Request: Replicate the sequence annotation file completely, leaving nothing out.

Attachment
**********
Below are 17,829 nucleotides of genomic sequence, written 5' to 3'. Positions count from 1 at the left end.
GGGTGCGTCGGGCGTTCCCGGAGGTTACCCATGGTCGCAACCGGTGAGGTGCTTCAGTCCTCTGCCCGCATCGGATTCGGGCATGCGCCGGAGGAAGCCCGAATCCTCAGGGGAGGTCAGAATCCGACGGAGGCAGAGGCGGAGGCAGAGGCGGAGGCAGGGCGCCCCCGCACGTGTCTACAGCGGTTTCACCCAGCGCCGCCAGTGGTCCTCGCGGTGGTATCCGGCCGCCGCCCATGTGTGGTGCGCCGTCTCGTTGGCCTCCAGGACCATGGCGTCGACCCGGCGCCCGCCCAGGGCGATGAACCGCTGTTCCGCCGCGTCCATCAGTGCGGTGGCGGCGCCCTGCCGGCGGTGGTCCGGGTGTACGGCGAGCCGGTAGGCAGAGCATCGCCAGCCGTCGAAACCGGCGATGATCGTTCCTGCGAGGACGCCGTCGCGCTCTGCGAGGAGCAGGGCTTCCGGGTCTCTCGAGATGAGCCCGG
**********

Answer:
Below are 17,829 nucleotides of genomic sequence, written 5' to 3'. Positions count from 1 at the left end.
GGGTGCGTCGGGCGTTCCCGGAGGTTACCCATGGTCGCAACCGGTGAGGTGCTTCAGTCCTCTGCCCGCATCGGATTCGGGCATGCGCCGGAGGAAGCCCGAATCCTCAGGGGAGGTCAGAATCCGACGGAGGCAGAGGCGGAGGCAGAGGCGGAGGCAGGGCGCCCCCGCACGTGTCTACAGCGGTTTCACCCAGCGCCGCCAGTGGTCCTCGCGGTGGTATCCGGCCGCCGCCCATGTGTGGTGCGCCGTCTCGTTGGCCTCCAGGACCATGGCGTCGACCCGGCGCCCGCCCAGGGCGATGAACCGCTGTTCCGCCGCGTCCATCAGTGCGGTGGCGGCGCCCTGCCGGCGGTGGTCCGGGTGTACGGCGAGCCGGTAGGCAGAGCATCGCCAGCCGTCGAAACCGGCGATGATCGTTCCTGCGAGGACGCCGTCGCGCTCTGCGAGGAGCAGGGCTTCCGGGTCTCTCGAGATGAGCCCGG